Stimulants like caffeine or tobacco may exasperate jaw tension and bruxism. We always urge patients who smoke to quit; this is just one more reason. If you drink caffeinated beverages like coffee, tea, energy drinks, or soda, consider limiting them or quitting. Most of these beverages are also acidic and can weaken tooth enamel; limiting them may have additional oral health benefits.
Neglecting Oral Daily Hygiene
Sometimes when people are preoccupied with stressful situations, their priorities shift, and they neglect personal care. For example, they may decide not to floss consistently because they feel too tired at bedtime. Neglecting oral hygiene can lead to gum disease, inflammation, or cavities.
If you are worried or stressed right now, be sure to continue to take care of yourself. Be sure to:
- Brush your teeth twice a day using a soft-bristled toothbrush. Be careful not to brush too vigorously, as sometimes people do when feeling stressed.
- Floss daily to protect your gums from bacteria and inflammation.
- Consider wearing a mouthguard while sleeping if you clench your jaw or grind your teeth.
- Avoid consuming candies or treats between meals. Comfort eating starchy snacks, acidic drinks like wine, or sugary treats can contribute to tooth decay.
In addition to brushing and flossing your teeth as recommended, eat nutritious food, exercise, and prioritize sleep. A healthy body (and healthy mouth) empowers you to better deal with the challenges life brings. When taking care of yourself, you can better care for your family, deal with deadlines or unemployment.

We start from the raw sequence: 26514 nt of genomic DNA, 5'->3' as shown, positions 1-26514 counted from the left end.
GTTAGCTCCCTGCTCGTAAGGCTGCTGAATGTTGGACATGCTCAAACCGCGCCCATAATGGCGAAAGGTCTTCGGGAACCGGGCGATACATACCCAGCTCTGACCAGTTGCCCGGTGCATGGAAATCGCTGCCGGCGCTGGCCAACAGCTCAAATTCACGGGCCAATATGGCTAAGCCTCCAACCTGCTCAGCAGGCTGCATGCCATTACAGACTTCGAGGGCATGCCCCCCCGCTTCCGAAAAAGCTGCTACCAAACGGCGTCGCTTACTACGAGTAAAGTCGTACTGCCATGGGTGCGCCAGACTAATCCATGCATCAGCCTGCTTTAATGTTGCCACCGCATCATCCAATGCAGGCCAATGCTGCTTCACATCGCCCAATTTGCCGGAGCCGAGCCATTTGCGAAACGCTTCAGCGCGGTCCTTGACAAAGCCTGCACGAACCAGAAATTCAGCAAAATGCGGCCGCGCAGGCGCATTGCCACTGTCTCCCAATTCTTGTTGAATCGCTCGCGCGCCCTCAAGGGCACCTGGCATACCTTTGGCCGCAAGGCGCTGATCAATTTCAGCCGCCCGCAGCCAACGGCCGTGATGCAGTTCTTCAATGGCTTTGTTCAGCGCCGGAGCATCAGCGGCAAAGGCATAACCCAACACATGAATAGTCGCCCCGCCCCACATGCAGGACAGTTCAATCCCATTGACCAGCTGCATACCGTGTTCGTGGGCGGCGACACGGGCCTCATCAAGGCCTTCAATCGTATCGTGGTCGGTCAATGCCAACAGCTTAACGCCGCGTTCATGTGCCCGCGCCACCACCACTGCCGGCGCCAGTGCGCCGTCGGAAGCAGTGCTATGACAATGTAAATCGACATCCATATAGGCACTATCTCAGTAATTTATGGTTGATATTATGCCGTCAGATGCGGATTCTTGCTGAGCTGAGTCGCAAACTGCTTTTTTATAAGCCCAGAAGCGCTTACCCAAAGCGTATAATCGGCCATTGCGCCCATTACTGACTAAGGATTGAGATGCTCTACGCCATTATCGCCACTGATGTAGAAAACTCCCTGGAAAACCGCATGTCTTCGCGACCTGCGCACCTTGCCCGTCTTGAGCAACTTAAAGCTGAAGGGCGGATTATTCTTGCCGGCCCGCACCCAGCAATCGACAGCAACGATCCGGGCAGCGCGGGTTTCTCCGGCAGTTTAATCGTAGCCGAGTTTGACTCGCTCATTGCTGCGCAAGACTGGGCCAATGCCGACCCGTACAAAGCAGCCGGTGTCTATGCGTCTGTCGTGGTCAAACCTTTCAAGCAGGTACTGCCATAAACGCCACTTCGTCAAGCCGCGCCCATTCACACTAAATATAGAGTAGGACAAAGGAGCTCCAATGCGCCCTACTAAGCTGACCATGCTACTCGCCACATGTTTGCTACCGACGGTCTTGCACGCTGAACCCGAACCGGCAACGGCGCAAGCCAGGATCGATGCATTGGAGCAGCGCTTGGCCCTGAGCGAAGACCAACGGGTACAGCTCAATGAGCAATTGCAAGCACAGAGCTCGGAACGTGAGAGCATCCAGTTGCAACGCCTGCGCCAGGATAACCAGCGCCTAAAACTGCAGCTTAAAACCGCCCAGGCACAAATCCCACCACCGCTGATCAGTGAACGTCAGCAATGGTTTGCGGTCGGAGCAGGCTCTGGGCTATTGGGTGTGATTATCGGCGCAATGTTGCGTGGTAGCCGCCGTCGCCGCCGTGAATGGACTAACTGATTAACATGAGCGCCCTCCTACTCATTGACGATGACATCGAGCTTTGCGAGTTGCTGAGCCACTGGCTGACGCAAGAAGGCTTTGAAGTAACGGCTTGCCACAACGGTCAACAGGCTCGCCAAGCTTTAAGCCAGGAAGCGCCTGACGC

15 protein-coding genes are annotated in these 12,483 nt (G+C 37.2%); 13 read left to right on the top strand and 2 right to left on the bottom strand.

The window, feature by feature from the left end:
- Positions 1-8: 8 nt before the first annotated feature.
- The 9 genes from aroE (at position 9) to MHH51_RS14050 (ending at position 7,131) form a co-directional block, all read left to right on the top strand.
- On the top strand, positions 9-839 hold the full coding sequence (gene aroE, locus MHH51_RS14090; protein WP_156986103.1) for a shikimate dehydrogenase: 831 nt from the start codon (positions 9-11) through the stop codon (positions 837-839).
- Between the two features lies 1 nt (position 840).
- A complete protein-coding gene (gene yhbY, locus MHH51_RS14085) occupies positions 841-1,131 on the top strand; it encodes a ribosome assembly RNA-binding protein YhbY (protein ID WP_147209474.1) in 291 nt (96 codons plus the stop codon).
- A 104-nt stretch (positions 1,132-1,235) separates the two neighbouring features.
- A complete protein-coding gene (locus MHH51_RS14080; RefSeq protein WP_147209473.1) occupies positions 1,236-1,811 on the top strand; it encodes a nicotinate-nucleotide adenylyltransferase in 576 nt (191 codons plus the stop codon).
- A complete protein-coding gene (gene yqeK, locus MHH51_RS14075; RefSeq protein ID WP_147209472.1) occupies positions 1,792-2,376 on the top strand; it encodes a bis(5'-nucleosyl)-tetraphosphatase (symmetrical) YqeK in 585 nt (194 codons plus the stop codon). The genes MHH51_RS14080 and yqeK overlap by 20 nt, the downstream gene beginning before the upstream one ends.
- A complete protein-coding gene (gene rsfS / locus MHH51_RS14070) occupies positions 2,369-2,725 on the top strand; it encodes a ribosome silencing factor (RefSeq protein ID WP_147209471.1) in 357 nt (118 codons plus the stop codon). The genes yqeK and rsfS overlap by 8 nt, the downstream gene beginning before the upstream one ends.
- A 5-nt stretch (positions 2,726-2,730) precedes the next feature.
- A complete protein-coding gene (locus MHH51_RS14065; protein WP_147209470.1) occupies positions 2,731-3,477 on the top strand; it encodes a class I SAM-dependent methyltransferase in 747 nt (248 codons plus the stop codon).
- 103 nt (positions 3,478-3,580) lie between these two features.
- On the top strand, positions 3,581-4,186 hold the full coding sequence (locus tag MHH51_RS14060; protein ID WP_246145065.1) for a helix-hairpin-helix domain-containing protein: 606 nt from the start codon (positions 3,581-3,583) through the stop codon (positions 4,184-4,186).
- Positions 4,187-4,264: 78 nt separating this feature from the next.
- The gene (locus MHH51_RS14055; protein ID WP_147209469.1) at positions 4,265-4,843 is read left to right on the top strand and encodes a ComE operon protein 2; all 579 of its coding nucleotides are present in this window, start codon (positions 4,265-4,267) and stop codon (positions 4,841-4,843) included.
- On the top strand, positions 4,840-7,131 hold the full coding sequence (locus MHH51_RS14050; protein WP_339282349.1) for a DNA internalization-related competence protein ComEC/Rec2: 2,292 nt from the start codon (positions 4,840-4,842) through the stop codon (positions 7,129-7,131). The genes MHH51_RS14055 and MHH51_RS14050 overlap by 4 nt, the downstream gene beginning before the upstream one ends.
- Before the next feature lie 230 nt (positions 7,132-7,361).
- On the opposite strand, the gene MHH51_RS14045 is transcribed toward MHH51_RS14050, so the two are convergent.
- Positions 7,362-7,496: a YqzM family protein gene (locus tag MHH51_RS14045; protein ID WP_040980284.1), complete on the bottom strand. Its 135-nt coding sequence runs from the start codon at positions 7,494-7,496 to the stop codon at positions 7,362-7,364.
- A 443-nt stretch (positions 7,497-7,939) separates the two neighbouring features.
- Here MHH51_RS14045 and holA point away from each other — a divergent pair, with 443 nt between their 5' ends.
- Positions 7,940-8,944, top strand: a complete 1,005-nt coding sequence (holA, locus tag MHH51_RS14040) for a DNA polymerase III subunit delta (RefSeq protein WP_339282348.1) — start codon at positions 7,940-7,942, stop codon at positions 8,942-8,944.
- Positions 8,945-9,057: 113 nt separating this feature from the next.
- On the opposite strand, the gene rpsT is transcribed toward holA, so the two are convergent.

Patients are sometimes surprised to learn that anxiety and stress can contribute to dry mouth. Sometimes this may be a side effect of anti-anxiety medication, antidepressants, or other medications.
Unfortunately, dry mouth is not only uncomfortable; it can increase the risk of gum disease and tooth decay. If you take medications that may cause dry mouth, be sure to remain consistent with your oral hygiene routine, consider sucking on sugar-free candies to stimulate saliva production and stay hydrated by sipping plain water.
Canker Sores, Cold Sores or Aphthous Ulcers
Canker sores or cold sores are blister-like sores on or near the mouth. Usually, the cause is the herpes simplex virus (HSV) types 1 and 2. The virus remains in the body, and the sores may come and go. Outbreaks are sometimes associated with stress or anxiety, according to Harvard Health.
Seek Treatment for Damaged Teeth or Other Dental Health Issues
Sometimes stress creeps up, and over time the teeth become fractured or damaged. If you are experiencing gum swelling, pain, or have damaged teeth, please schedule a dental appointment.
After a thorough examination, your dental care team will identify an appropriate intervention or treatment. In some cases, the tooth may be damaged enough to require restoration or even a root canal. If so, consider hiring an experienced endodontist who specializes in these procedures. We at Ballantyne Endodontics specialize in helping Charlotte-area residents keep their natural teeth, and we help restore health and balance. Call us today for more information or talk with your dentist about making a referral.